Besides coloring the button to match reserved/unreserved states, we used Android’s light-weight “snack bar” element to communicate changes between states, coloring the bar as necessary to communicate success or failure.
After booking (and/or attending) some classes, the user can manage them through My ClassPass. This part of the app gives basic schedules for upcoming and past classes, and a more graphic “favorites” list that exposes favorite studios and that familiar bottom sheet for classes from those studios.
Beyond the bottom sheet, the modular tiles make another appearance, along with the full-width action button. By reusing paradigms like this across the app, we ensured that users would feel comfortable and confident throughout the experience, quickly and easily developing a mental model of how everything behaved.
Users can access My ClassPass (or the main screen) from the navigation drawer, which has space for future destinations in the app as well.
Making use of the paradigms from Google’s material design nav drawers, we designed the header as a dynamic area, serving information about the user’s class schedule. If there’s an upcoming class, the area is updated with relevant imagery and information, presented with the familiar typography found elsewhere.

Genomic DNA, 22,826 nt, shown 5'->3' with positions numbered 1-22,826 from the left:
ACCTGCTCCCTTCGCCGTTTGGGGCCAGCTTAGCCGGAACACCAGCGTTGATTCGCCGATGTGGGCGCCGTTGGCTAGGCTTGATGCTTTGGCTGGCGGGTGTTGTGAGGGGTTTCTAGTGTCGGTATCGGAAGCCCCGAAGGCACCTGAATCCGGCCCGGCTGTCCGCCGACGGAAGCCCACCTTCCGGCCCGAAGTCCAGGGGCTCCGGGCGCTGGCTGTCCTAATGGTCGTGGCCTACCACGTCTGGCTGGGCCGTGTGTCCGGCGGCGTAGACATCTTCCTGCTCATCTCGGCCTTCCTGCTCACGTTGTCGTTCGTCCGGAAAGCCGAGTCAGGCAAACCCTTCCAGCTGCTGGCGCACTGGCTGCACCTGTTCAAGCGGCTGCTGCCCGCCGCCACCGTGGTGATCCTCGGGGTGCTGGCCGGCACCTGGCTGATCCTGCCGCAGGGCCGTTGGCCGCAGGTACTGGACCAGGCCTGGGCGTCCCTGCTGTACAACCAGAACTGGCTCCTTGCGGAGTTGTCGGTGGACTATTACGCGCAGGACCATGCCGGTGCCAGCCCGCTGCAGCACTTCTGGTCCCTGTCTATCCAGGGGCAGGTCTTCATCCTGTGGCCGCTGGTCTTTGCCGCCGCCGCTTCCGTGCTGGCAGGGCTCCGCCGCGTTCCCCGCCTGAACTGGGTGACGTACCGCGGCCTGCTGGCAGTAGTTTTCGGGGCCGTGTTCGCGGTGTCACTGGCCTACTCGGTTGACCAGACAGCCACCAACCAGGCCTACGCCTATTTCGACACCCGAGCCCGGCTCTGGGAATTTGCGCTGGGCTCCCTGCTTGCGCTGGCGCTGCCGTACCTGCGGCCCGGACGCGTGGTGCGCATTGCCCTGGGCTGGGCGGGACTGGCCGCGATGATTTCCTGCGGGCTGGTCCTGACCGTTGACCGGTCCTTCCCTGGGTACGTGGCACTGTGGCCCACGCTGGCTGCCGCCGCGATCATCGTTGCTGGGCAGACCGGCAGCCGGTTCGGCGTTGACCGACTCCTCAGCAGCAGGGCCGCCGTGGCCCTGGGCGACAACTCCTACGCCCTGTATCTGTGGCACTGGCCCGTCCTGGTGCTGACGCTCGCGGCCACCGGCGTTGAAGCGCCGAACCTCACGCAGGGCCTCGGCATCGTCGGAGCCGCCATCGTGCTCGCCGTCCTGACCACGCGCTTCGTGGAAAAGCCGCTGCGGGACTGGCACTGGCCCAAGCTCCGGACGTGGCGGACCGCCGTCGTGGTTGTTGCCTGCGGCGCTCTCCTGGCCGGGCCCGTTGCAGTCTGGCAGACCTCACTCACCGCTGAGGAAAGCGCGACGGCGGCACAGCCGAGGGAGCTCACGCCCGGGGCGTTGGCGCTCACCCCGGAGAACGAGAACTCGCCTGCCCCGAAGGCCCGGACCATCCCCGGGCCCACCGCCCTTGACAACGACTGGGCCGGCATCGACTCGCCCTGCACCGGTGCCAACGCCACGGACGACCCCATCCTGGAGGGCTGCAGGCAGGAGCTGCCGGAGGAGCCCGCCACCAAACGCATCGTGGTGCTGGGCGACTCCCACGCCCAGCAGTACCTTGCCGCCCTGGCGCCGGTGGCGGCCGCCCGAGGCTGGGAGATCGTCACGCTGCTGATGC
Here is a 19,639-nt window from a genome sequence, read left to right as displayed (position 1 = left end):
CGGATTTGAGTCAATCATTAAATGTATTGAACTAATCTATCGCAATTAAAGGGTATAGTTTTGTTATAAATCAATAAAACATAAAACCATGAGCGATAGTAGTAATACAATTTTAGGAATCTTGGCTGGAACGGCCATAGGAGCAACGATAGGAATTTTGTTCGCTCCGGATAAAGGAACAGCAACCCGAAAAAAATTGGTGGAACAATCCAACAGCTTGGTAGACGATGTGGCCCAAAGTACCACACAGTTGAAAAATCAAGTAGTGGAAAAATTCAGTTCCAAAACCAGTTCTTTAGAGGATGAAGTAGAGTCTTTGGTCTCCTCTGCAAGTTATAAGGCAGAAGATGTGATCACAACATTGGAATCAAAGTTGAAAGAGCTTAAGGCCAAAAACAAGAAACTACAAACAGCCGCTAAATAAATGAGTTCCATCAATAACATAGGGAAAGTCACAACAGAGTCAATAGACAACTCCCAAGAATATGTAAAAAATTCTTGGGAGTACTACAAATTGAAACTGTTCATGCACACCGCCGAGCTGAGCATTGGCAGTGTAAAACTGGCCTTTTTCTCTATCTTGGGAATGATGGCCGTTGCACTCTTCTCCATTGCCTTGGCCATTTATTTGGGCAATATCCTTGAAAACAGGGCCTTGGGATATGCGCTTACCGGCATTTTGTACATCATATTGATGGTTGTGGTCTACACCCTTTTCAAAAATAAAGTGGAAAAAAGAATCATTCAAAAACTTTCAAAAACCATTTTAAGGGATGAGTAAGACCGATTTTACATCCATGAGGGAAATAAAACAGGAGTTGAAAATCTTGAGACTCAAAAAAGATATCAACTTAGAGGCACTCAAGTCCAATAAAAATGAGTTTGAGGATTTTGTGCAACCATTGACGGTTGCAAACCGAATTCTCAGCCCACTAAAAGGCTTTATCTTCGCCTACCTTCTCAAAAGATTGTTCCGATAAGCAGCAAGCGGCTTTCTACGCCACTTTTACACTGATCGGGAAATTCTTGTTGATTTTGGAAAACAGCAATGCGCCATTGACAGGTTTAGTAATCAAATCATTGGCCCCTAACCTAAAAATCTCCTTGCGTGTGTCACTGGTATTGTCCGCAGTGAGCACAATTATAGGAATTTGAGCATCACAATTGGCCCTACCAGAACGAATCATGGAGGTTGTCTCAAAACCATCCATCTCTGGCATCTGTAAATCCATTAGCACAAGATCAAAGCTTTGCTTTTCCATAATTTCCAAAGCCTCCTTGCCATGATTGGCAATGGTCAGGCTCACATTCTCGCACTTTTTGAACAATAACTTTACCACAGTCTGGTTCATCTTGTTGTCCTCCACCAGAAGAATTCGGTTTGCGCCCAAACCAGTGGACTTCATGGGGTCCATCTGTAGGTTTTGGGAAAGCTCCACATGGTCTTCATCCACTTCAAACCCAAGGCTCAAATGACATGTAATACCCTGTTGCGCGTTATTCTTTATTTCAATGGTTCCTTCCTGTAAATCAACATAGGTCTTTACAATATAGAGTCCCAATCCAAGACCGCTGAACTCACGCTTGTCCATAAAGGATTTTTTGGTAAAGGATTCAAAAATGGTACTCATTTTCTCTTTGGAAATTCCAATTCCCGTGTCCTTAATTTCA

There’s a lot that can be said for settings menus, but maybe not so much that should be said inside them.
The settings screen lets users manage an app – whether they’re updating information, changing options, or customizing their experience, the settings screens might seem like a very technical place. In reality they are, but the user doesn’t have to experience it that way.
Material design gives great guidance on settings in an effort to keep the overall experience similar between apps and between apps and the system overall. We used these paradigms to build the simplest, most organized settings experience possible, while staying true to the voice and feel of the broader app.
The full-width button makes another appearance as the “log out” button, and ClassPass’ signature typography and colors are applied to emphasize actions and hierarchies.
The takeaway from designing ClassPass for Android is the importance of extensible and reusable design elements.
Keeping things extensible and flexible is crucial for an app like ClassPass, which offers its services in multiple locations around the world.
Class schedules, availability, details, relevant filters, and other information changes from location to location, from day to day, so making something that looks and feels great no matter what the case was one of our main goals – and we pulled it off with material design 😉